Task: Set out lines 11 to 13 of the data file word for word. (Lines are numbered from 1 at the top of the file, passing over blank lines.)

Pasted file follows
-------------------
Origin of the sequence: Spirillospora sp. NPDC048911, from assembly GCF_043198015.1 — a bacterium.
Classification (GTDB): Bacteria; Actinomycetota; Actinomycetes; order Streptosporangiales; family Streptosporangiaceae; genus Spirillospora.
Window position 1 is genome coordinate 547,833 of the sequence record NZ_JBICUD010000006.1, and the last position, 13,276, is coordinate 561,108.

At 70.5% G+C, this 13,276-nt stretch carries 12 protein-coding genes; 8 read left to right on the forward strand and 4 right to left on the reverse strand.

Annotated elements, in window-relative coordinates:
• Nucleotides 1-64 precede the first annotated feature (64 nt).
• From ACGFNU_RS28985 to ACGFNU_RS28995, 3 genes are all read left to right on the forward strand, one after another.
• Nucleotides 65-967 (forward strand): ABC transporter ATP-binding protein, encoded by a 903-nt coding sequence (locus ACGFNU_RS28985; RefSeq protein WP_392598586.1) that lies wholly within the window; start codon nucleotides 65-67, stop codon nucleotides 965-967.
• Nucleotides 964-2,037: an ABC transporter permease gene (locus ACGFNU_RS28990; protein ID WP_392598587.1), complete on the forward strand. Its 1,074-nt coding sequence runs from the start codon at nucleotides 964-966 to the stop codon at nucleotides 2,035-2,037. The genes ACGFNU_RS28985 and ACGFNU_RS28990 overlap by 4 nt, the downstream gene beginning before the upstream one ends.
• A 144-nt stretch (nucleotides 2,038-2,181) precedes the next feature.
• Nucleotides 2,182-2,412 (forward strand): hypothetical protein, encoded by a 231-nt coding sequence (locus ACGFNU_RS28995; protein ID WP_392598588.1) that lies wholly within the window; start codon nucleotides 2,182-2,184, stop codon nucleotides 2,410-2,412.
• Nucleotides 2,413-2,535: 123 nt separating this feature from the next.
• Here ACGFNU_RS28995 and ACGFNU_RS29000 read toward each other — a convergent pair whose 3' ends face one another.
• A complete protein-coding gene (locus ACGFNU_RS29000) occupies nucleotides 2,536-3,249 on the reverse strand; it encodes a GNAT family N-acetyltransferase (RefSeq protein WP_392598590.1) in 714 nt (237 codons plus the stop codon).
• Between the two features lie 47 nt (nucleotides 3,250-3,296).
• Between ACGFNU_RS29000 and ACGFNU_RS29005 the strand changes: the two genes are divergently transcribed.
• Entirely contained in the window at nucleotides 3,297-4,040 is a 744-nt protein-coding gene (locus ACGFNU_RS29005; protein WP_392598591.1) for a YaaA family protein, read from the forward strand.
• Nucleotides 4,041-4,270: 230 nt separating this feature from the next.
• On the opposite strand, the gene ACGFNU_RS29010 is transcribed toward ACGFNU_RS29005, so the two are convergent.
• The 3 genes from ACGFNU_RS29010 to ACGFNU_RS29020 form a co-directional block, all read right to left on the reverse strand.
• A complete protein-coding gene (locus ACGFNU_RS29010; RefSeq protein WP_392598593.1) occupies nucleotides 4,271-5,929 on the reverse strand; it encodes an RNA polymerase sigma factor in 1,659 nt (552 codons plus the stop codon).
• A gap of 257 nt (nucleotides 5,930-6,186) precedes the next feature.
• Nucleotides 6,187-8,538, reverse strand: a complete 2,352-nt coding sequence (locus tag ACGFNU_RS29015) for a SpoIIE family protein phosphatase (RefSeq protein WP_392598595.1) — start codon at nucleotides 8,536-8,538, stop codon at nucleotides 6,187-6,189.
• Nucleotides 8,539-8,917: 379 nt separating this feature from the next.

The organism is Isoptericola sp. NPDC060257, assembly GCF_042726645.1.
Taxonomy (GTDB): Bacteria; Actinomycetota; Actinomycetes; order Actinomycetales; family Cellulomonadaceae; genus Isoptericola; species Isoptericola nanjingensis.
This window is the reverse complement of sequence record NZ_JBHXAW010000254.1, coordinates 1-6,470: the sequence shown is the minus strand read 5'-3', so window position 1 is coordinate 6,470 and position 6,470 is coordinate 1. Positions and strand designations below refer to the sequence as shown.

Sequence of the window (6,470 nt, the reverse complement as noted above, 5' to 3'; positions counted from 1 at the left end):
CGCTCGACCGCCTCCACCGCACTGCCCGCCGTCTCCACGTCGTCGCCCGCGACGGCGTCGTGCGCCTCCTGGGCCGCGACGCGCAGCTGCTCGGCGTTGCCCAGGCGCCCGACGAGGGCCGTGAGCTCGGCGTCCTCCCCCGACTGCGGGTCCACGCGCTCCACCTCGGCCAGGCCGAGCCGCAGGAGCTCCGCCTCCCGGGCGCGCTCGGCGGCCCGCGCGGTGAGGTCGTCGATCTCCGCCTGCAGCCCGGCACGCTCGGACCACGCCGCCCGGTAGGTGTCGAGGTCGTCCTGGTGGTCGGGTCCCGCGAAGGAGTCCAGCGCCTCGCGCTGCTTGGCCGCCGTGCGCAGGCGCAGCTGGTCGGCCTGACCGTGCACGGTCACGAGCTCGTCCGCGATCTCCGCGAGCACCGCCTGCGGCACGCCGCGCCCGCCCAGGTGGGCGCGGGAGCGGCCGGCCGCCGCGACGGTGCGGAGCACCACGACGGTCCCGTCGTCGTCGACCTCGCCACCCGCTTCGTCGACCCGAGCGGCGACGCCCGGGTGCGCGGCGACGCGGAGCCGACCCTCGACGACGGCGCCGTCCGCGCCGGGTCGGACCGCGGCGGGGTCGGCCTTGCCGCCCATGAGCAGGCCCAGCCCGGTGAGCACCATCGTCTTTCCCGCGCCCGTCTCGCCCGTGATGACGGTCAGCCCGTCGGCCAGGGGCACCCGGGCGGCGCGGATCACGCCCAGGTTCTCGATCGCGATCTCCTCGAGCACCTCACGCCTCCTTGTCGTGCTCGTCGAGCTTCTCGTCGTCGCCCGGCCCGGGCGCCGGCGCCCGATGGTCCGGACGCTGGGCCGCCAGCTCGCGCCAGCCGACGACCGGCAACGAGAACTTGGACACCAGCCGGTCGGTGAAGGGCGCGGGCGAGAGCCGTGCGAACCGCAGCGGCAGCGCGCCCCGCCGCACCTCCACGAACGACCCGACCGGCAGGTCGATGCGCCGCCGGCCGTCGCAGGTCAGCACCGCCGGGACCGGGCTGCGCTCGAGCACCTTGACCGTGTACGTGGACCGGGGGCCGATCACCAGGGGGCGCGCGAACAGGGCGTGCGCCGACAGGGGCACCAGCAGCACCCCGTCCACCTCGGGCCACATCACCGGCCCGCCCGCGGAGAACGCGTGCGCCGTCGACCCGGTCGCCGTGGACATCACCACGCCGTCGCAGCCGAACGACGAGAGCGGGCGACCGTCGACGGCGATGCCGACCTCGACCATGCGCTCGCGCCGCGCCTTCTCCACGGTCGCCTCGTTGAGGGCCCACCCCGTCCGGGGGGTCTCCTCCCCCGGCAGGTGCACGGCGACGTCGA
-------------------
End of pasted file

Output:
• Nucleotides 2,182-2,412 (forward strand): hypothetical protein, encoded by a 231-nt coding sequence (locus ACGFNU_RS28995; protein ID WP_392598588.1) that lies wholly within the window; start codon nucleotides 2,182-2,184, stop codon nucleotides 2,410-2,412.
• Nucleotides 2,413-2,535: 123 nt separating this feature from the next.
• Here ACGFNU_RS28995 and ACGFNU_RS29000 read toward each other — a convergent pair whose 3' ends face one another.